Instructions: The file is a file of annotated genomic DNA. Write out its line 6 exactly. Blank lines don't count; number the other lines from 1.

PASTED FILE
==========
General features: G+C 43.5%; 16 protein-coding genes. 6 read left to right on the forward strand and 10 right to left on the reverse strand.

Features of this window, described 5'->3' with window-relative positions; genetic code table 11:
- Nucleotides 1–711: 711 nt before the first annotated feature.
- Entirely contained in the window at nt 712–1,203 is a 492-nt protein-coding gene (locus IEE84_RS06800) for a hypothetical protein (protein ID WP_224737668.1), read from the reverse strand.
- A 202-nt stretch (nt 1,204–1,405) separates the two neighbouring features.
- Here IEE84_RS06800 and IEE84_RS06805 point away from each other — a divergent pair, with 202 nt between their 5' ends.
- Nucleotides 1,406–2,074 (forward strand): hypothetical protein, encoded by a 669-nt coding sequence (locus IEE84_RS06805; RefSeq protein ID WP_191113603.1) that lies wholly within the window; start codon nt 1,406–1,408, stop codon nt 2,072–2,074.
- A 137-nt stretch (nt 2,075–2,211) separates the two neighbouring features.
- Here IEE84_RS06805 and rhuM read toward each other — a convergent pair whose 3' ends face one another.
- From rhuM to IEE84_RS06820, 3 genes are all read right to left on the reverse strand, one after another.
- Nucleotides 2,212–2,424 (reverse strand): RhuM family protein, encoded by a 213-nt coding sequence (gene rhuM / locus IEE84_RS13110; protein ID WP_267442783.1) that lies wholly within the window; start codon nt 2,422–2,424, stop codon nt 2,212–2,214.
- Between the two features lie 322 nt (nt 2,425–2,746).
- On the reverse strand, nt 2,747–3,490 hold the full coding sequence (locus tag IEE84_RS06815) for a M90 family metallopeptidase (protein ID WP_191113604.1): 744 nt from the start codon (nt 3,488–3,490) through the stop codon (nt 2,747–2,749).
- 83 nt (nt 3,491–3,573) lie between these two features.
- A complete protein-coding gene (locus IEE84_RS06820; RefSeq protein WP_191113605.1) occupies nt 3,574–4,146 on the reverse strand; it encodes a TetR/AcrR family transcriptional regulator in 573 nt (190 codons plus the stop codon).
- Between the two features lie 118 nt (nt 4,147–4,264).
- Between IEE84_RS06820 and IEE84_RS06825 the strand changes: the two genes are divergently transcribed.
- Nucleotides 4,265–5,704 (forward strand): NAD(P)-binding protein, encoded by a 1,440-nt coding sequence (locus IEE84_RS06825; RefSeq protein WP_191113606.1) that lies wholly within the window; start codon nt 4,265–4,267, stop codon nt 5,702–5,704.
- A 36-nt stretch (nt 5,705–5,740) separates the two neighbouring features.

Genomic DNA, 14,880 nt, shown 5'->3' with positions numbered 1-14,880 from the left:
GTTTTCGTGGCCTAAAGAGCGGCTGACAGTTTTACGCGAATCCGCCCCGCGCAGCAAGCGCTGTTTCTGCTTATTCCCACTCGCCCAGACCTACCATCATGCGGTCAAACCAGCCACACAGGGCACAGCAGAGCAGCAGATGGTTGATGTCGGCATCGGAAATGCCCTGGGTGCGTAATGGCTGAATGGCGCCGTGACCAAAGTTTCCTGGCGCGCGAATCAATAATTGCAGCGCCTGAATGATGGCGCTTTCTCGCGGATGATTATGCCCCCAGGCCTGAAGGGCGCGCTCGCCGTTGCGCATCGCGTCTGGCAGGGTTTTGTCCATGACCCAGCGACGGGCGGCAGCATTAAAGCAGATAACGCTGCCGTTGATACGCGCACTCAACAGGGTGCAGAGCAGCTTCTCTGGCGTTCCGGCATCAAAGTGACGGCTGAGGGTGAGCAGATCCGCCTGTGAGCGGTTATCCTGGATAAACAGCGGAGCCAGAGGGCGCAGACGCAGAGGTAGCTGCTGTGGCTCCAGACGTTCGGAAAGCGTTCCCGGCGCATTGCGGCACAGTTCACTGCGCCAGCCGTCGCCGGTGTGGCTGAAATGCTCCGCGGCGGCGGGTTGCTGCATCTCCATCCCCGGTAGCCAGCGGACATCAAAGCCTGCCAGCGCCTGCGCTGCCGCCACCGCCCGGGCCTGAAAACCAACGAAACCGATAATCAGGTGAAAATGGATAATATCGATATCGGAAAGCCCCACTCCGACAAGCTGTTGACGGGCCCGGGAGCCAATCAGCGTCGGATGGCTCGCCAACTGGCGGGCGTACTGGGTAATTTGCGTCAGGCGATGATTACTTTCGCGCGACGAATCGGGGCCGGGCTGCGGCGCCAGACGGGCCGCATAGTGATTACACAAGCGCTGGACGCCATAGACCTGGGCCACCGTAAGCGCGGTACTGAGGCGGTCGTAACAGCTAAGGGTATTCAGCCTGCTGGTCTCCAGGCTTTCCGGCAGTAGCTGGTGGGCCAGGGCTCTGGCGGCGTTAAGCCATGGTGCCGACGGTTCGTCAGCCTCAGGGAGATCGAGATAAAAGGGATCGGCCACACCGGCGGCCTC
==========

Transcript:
- Here IEE84_RS06800 and IEE84_RS06805 point away from each other — a divergent pair, with 202 nt between their 5' ends.